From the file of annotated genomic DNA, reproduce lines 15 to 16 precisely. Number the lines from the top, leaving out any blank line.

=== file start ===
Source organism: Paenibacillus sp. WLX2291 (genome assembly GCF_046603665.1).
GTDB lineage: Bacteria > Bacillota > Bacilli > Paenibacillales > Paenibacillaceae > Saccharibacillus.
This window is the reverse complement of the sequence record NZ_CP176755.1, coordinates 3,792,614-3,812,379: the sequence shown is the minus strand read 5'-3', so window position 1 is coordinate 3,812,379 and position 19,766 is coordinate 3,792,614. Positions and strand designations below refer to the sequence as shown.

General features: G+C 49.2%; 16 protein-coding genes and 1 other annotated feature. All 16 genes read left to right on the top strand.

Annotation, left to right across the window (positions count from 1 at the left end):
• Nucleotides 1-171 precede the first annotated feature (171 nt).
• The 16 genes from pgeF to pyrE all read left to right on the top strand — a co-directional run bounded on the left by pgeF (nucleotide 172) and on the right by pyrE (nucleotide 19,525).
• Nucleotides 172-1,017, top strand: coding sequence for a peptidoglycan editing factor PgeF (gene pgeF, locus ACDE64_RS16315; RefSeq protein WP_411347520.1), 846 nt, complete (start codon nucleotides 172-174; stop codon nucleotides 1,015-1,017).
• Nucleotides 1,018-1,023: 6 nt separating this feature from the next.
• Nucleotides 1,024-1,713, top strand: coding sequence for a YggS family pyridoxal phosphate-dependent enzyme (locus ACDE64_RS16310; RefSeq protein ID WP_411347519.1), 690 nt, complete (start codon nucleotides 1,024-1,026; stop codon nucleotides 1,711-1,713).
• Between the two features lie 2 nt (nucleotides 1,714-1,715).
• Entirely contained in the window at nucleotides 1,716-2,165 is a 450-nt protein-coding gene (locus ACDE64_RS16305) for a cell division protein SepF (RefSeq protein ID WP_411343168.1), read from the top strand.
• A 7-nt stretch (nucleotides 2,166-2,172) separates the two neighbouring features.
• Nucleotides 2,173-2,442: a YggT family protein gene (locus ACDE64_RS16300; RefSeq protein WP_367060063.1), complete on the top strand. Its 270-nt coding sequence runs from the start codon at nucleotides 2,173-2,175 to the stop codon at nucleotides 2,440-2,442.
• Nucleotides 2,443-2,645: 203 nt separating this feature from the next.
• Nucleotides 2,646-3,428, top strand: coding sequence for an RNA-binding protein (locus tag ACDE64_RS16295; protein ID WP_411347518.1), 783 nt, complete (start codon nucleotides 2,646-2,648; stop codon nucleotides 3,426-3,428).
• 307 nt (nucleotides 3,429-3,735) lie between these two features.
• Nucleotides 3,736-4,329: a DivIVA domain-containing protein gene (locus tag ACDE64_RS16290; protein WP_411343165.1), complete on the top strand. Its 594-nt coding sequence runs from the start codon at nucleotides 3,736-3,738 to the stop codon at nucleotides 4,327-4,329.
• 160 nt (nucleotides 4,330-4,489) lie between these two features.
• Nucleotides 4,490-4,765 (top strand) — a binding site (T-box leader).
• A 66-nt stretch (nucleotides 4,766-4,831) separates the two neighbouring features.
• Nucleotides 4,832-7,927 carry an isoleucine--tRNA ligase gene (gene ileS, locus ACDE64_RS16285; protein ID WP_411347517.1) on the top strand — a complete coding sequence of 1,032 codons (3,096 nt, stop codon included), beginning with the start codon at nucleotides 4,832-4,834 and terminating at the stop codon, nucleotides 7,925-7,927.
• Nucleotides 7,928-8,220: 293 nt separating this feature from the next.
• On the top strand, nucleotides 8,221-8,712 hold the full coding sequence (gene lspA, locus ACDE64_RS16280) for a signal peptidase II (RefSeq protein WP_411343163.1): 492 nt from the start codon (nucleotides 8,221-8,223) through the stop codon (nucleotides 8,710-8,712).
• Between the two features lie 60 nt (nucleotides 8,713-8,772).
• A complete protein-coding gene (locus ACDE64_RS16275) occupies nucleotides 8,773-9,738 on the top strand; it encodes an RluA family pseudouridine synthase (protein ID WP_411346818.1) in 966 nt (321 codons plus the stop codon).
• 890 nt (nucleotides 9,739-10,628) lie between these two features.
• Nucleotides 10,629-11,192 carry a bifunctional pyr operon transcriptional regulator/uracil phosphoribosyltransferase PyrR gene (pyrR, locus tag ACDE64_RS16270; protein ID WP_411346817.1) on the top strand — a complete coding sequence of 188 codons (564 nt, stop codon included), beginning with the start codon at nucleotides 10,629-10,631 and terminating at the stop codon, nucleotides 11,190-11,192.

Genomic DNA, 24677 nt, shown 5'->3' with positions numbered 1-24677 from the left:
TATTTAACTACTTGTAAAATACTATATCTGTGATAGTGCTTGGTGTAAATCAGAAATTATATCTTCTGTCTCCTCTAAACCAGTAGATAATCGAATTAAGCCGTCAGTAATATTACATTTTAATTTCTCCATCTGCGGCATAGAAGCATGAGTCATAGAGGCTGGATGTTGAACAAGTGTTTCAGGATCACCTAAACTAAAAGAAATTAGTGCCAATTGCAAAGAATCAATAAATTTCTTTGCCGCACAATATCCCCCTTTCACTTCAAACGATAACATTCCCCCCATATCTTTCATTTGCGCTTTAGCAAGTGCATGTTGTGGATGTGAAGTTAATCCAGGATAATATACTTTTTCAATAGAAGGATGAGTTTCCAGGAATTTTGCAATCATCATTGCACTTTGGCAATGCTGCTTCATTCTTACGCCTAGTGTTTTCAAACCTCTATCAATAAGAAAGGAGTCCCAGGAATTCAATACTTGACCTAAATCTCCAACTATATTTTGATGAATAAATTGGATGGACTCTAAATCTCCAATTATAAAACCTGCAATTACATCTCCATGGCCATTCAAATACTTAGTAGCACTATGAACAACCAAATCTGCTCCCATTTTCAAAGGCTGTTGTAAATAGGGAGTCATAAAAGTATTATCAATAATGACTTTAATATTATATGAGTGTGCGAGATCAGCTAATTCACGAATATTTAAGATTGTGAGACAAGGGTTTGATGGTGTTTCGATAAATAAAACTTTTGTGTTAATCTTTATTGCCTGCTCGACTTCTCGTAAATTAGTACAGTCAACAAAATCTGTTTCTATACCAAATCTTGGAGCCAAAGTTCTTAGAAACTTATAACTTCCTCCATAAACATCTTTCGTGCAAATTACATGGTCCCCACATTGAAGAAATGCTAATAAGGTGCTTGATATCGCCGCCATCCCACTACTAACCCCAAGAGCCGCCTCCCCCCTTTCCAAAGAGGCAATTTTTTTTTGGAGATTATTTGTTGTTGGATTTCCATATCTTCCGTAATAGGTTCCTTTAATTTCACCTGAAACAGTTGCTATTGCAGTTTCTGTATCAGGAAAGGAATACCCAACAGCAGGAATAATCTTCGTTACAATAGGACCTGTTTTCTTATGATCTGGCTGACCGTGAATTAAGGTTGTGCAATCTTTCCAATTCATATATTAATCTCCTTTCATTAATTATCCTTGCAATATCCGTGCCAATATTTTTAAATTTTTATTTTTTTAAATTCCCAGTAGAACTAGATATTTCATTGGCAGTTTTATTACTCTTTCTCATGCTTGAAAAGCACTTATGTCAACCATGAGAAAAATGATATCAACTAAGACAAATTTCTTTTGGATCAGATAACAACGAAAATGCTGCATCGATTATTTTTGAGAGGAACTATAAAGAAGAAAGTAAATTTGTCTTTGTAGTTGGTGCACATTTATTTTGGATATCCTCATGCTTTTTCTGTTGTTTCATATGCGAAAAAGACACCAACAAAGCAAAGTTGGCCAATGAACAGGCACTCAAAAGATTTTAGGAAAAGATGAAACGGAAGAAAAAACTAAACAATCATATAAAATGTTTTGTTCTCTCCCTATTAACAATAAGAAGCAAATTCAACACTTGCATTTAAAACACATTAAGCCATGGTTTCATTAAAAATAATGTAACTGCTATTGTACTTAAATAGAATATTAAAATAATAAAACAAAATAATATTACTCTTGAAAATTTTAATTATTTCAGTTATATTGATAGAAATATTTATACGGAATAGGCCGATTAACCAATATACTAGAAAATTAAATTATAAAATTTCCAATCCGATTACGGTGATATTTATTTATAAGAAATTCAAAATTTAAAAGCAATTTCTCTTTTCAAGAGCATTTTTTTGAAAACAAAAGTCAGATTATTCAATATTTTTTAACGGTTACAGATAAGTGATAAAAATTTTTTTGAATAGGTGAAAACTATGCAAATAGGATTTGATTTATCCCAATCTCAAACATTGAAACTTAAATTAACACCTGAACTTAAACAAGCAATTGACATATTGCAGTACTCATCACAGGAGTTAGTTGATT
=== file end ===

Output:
• Nucleotides 2,443-2,645: 203 nt separating this feature from the next.
• Nucleotides 2,646-3,428, top strand: coding sequence for an RNA-binding protein (locus tag ACDE64_RS16295; protein ID WP_411347518.1), 783 nt, complete (start codon nucleotides 2,646-2,648; stop codon nucleotides 3,426-3,428).